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Downtown Bozeman Montana Walking Tour
Item 7 of 9

Originally built in 1883, this historic house is a significant landmark in Bozeman. It was the home of Samuel Lewis (1835-1896), who was a leading member of the local African American community in Bozeman between 1868 and 1896. Born in the West Indies, he became a successful barber and miner as adult, and eventually settled in Bozeman where he opened a barbershop and also built and rented four houses. When he died, his estate was worth $25,000; it is likely no other African American in Montana was that wealthy at the time. Lewis is also known for being the brother of Edmonia Lewis (1844-1907), who became a successful sculptor known around the world. The house is also significant for its Queen Anne architecture and reflects Bozeman's development as it evolved from a town with modest homes to more sophisticated ones (Lewis remodeled the house in 1890).

  • The Samuel Lewis House was the home of Bozeman's most prosperous African American in the late 19th century.

Samuel Lewis was born on May 19, 1835 in the West Indies. When he was a young child, he and his parents immigrated to America and settled in Newark, New Jersey. His mother died sometime before 1844 and his father married a Chippewa woman, with whom he had Edmonia. Sadly, Lewis' father died around 1847 and it was at this point that Lewis became a barber, which enabled him to pay for Edmonia's education. He left for California in 1852 and remained there for the next ten years where he continued to work as a barber and got into mining as well. Apparently, he did very well for himself since he traveled to Europe, West Indies, and around America between 1862-1864 before settling in Idaho City, Idaho. There, he opened barbershop and built two properties that unfortunately burned down.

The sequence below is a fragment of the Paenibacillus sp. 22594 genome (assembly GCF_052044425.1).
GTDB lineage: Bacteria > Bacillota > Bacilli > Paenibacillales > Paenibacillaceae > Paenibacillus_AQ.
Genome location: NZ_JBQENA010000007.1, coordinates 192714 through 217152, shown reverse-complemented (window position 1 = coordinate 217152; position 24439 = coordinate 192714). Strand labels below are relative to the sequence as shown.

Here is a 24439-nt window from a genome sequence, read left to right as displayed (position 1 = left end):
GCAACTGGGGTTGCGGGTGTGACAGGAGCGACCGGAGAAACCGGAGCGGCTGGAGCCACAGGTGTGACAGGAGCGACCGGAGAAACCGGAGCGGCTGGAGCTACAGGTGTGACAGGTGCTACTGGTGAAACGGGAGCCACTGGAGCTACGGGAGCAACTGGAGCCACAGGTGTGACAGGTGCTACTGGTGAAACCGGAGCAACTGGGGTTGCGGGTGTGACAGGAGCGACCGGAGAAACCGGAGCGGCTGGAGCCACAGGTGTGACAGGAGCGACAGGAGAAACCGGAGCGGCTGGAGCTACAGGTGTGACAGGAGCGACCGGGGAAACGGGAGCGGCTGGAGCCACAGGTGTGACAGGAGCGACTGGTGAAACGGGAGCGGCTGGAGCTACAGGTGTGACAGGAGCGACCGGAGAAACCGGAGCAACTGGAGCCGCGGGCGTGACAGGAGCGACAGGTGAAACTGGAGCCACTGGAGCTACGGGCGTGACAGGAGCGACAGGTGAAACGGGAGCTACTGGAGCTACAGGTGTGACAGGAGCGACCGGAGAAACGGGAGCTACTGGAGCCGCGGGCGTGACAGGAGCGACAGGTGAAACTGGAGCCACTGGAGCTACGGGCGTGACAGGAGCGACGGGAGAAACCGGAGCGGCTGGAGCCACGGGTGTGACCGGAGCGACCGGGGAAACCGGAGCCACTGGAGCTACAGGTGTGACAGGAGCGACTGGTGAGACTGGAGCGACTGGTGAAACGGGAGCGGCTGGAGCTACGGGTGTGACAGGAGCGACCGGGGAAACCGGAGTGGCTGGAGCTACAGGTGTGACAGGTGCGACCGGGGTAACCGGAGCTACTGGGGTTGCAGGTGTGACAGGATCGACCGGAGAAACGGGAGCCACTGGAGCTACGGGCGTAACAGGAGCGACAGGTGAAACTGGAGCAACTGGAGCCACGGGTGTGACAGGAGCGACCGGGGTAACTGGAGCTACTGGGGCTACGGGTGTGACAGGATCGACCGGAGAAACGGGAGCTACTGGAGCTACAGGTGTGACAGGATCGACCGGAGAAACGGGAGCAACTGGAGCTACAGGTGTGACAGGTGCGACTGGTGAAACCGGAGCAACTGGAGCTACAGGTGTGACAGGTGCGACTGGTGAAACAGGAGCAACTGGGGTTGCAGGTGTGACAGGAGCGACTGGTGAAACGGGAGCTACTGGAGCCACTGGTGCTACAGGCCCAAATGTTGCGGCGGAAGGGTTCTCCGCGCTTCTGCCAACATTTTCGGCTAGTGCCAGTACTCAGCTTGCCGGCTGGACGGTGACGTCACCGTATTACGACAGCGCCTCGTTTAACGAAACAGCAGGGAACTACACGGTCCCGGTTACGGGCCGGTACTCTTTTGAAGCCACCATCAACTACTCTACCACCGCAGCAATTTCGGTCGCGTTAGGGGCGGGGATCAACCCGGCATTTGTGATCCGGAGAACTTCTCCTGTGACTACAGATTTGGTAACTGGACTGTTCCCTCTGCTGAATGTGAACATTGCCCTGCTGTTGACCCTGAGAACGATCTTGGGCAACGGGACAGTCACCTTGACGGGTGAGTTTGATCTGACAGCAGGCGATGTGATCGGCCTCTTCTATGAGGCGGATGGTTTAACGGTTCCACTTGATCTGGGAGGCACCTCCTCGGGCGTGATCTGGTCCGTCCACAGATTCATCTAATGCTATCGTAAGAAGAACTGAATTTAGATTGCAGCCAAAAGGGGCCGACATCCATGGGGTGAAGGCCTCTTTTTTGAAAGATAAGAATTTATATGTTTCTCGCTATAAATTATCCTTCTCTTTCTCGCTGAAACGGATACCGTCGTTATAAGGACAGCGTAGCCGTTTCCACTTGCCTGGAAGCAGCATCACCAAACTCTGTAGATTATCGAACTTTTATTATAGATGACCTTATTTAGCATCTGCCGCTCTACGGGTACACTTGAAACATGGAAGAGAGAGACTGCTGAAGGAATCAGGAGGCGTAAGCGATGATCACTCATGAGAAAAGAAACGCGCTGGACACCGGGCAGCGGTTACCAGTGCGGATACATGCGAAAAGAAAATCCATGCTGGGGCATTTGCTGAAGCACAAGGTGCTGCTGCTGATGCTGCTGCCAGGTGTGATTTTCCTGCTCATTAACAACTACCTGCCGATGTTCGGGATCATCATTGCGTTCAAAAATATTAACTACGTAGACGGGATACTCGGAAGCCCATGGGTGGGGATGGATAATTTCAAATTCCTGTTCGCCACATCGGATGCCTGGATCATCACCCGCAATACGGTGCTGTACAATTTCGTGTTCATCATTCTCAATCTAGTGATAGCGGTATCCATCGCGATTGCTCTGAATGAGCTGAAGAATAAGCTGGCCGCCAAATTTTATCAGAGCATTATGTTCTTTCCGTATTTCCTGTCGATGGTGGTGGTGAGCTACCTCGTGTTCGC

Lewis finally arrived in Bozeman in 1868, just four years after it was founded, and once again opened a barbershop and built homes that he rented. Over the coming years, Lewis, who was only one of ten black residents in Bozeman at the time, gradually made a name for himself in the community as a prosperous barber and landlord. He married a widow with six children in 1884 and they had one son together, Samuel E. Lewis.

Lewis transformed the house into the Queen Anne style, with some East Lake elements included, in 1890. It features stained glass windows, a red-brick exterior, decorative woodwork especially on the porch. Inside, there is a frescoed ceiling, elaborate woodwork, and tin ceiling in the kitchen.

Lewis became ill and passed away in 1896 at the age of 63. The house was added to the National Register of Historic Places in 1999 and remains a private residence today.

Pickett, Mary. "Bozeman home links family to black history." Billings Gazette. March 1, 2002.

Pickett, Mary. "Samuel W. Lewis: Orphan leaves mark on Bozeman." Billings Gazette. March 1, 2002.

The Montana National Register Sign Program. "Samuel Lewis House." Montana Historical Society. Accessed July 6, 2020.

Strahn, B. Derek. "Lewis, Samuel, House." National Park Service - National Register of Historic Places Nomination Form. March 18, 1999.

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